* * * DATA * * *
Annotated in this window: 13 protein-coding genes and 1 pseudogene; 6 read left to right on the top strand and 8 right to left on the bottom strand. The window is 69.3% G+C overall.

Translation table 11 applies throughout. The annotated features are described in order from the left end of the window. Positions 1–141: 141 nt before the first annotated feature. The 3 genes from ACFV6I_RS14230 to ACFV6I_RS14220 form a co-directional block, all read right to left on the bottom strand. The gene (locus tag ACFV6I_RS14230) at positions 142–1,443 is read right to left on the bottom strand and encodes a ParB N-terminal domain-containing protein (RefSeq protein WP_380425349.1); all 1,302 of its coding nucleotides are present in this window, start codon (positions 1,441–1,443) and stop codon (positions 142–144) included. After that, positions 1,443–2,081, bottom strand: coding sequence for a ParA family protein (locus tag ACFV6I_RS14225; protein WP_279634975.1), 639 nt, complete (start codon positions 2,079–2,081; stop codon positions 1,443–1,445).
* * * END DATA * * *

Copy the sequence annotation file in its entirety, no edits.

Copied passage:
Annotated in this window: 13 protein-coding genes and 1 pseudogene; 6 read left to right on the top strand and 8 right to left on the bottom strand. The window is 69.3% G+C overall.

Translation table 11 applies throughout. The annotated features are described in order from the left end of the window. Positions 1–141: 141 nt before the first annotated feature. The 3 genes from ACFV6I_RS14230 to ACFV6I_RS14220 form a co-directional block, all read right to left on the bottom strand. The gene (locus tag ACFV6I_RS14230) at positions 142–1,443 is read right to left on the bottom strand and encodes a ParB N-terminal domain-containing protein (RefSeq protein WP_380425349.1); all 1,302 of its coding nucleotides are present in this window, start codon (positions 1,441–1,443) and stop codon (positions 142–144) included. After that, positions 1,443–2,081, bottom strand: coding sequence for a ParA family protein (locus tag ACFV6I_RS14225; protein WP_279634975.1), 639 nt, complete (start codon positions 2,079–2,081; stop codon positions 1,443–1,445).